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The mosque of Córdoba is certainly the first building in Spain – the most original and the most beautiful. From the moment of entering the great court planted with orange trees, one gets a feeling of peace and harmony which is quite different from the mood of religious holiness and austerity imparted by Christian cloisters. The small reddish oranges cluster among the dark green leaves, butterflies chase one another, birds flit about and chirp, and the great marble cistern for ablutions seems to be there to say that the warmth and richness of Nature and the instinctive life of Man are also pure because they have been willed by God.
When one enters the mosque itself one is likely to suffer at first from conflicting impressions. The Renaissance choir built in the centre disturbs one's view of the forest of columns: some of the restorations, especially the rather garish painting on the ceiling, clash with the warm colour of the stone and marble: and then the double horseshoe arches, striped buff-white and brick-rose, arrest one by their strangeness and novelty. One has to visit the building several times to allow its magic to sink into one.
This mosque is surely a first-rate example of the adage, so true of all the arts, that necessity is the mother of invention. The Arabs, when in 785 they began to build it, had no style of their own. They wished to make use of the Roman and Visigothic columns that littered the city and, since these were too slight to support the heavy pieces of masonry that would be needed to continue them if the roof was to be raised to a sufficient elevation, they were compelled to strengthen the arches by inserting above the abaci a second lower range of arches to act as buttresses. This contrivance – so clumsy structurally but so beautiful in effect – paved the way for the later invention of the wonderful intersecting arches of Al- Hakam's maqsurah, which is the crowning glory of the building. A new style, put together from the syllables of a Byzantine idiom, had come into existence.
No two modes of architecture could well be more different from one another than the Muslim and the West Christian. West Christian architecture in its early phase is filled with the craving for weight and massiveness; and in its second phase, the Gothic, in that for a spectacular liberation from that weight in a skyward ascent. In both cases there is an emphasis on the tremendousness of the force of gravity, either in the form of great masses of stone weighing downwards, or of lofty columns springing up like trees in defiance of the down-pull. The load of original sin that oppresses the human conscience and seeks to drag the world back into the savagery of the Dark Ages is expressed in a load of stone. The sense of duration, too, the confidence in man's firm establishment on the earth, is emphasised: the Universal Church has been built on a rock and will last for ever, and, while it lasts, it will interpret history in terms of moral profit and loss, as the Old Testament has taught it to do.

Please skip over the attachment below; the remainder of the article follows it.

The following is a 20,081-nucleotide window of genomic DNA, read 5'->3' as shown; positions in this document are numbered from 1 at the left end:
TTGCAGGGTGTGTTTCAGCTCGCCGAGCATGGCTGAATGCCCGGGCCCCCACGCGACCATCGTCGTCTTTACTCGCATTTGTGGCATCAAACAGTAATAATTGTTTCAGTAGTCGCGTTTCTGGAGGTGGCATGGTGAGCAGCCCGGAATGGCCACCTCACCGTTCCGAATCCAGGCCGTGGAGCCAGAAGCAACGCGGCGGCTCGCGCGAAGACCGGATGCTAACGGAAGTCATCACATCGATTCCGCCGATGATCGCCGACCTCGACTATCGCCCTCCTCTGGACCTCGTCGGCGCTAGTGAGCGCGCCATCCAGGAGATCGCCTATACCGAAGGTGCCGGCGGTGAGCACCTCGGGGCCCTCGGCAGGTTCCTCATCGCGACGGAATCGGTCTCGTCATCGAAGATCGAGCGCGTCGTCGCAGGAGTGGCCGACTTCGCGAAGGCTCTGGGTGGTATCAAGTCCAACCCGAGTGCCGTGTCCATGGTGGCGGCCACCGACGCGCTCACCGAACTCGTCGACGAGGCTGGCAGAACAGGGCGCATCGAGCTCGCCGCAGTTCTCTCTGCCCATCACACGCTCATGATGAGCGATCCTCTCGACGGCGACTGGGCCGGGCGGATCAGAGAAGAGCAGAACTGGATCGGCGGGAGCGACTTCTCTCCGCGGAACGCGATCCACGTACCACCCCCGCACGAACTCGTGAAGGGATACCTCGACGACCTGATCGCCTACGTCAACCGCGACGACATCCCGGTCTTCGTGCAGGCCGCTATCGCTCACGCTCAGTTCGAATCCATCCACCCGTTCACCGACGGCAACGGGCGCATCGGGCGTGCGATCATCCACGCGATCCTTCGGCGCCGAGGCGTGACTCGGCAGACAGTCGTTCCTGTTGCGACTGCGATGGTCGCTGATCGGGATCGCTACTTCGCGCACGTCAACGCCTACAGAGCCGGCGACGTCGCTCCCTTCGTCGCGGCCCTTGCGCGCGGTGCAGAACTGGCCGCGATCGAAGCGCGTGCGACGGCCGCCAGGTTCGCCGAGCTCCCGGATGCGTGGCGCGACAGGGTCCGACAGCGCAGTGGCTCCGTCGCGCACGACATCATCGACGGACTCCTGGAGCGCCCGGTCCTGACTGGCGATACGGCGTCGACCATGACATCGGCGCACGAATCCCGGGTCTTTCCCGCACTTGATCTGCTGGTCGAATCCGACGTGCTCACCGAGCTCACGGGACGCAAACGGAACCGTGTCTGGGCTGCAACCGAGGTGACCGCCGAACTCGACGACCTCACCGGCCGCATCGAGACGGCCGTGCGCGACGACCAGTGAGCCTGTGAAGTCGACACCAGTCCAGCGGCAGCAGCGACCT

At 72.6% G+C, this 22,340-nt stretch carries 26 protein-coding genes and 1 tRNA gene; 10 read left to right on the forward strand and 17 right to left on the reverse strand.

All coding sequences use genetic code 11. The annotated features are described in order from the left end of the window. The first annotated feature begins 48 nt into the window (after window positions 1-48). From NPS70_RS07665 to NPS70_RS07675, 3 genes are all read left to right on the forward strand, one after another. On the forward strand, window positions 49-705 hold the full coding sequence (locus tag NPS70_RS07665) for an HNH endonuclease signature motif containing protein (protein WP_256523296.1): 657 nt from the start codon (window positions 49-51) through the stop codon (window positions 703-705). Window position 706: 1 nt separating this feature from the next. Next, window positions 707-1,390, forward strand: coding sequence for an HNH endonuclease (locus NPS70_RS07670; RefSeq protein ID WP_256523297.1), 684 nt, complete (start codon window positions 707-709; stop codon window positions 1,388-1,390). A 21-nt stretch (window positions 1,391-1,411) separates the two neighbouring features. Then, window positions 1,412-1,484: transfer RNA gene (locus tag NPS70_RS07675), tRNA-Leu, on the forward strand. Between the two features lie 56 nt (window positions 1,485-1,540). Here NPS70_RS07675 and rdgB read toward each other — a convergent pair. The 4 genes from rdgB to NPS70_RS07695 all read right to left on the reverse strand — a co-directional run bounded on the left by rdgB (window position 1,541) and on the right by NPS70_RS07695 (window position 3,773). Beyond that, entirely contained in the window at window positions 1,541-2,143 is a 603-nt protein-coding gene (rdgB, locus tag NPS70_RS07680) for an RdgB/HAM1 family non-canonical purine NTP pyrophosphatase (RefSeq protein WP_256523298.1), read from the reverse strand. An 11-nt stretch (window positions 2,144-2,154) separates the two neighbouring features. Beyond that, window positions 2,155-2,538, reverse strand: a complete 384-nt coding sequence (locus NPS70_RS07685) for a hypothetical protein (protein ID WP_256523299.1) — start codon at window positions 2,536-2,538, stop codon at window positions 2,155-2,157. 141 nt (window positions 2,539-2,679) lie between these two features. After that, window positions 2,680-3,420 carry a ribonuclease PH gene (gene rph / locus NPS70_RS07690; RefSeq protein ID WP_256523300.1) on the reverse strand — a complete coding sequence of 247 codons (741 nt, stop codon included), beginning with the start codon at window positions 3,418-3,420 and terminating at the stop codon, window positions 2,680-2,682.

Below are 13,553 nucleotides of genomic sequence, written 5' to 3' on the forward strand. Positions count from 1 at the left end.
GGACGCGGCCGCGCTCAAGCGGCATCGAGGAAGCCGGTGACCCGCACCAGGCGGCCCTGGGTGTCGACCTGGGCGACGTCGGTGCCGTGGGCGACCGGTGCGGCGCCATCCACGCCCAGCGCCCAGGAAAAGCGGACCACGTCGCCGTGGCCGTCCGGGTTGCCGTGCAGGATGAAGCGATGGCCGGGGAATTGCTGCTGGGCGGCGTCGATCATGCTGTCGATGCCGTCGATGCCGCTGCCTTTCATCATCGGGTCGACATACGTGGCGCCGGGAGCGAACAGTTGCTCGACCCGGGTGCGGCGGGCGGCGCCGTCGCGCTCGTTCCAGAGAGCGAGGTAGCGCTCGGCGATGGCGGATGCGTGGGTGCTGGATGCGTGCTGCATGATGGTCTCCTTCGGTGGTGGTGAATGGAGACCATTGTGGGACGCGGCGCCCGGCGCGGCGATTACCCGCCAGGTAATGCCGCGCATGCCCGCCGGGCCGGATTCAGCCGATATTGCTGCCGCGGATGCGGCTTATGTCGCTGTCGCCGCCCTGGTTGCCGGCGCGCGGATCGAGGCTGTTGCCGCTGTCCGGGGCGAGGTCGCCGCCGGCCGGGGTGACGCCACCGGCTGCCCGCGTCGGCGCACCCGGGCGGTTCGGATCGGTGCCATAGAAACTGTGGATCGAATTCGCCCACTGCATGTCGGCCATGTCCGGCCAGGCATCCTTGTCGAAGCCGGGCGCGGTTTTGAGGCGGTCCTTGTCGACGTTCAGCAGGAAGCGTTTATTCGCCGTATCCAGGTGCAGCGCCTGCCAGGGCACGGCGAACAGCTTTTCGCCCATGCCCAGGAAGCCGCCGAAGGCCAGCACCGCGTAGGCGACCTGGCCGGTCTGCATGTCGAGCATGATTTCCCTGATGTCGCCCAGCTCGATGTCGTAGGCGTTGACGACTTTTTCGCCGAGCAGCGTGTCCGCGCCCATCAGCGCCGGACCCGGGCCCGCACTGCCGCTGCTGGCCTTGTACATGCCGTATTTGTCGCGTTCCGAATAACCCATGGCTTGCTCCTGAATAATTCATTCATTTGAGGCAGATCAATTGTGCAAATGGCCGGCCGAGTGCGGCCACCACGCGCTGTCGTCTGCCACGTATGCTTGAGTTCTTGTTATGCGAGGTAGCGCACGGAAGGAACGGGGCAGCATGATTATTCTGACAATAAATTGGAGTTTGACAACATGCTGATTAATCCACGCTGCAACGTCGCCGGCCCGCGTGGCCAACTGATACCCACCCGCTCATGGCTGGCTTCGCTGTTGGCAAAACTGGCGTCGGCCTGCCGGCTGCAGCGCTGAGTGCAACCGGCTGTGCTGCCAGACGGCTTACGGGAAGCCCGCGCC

Muslim architecture is quite the opposite. A mosque is to be a court, a square, a market-place, lightly built to hold a large concourse of people. Allah is so great that nothing human can vie with Him in strength or endurance, and in a society where the harem system complicates the line of descent, the pride or orgullo of the feudal ages – which comes from their association of land tenure with family and from the vista of the long line of descendants – is out of place; in the feudal ages a man thought of his line as stretching forward into the future, in the aristocratic ages he thought of it as stretching back into the past. Even the Muslim castles, large though they are, give the effect of being light and insubstantial. But a mosque is also a place for the contemplation of the Oneness of Allah. How can this better be done than by giving the eyes a maze of geometric patterns to brood over? The state aimed at is a sort of semi-trance. The mind contemplates the patterns, knows that they can be unravelled and yet does not unravel them. It rests therefore on what it sees, and the delicate colour, the variations of light and shade add a sensuous tinge to the pleasure of certainty made visible. This, at all events, is the only explanation I can give of the strange state of mind set up by Al-Hakam's maqsurah and mihrab. Another building not to be missed in Córdoba is the synagogue. Though erected as late as 1315 – that is to say, after the Christian occupation – its arabesque plaster designs are in the purest Muslim style. Close by lived Maimonides, the great Jewish poet and philosopher, whose tomb is still shown at Damascus. A square nearby has been renamed after him.
This old Jewish quarter of the city is particularly lovely. The characteristic feature of Córdoba, as everyone who has been there knows, is the two-storeyed house built round a patio. These patios with their pots of ferns and flowers and their fountain in the centre have an irresistible charm and, since the street doors are left open, one gets a glimpse into them as one passes. The plan of these houses is Roman, but none are older than the sixteenth century and most of them were put up after 1700. A large part of the area of the present city was occupied by ruins and gardens until well on in the nineteenth century.
This afternoon we set off to see the famous hermitages in the sierra. To do this one takes the bus a couple of miles as far as Brillante, a garden city built since the war, and then walks. As we got out of the bus, a man came up and offered to show us the way. He was a pleasant, eager little fellow who was enchanted at the idea of speaking to two English people, because he was a regular listener to the Spanish programme of the BBC. Very soon his history came out. During the war he had been a sergeant on the Nationalist side: then he had been appointed schoolmaster of a village in the sierra, but, finding the pay insufficient to support him, he had put in a local man as locum tenens and opened a small business in Córdoba. He regretted having had to do this because he liked teaching and had a strong sense of its importance.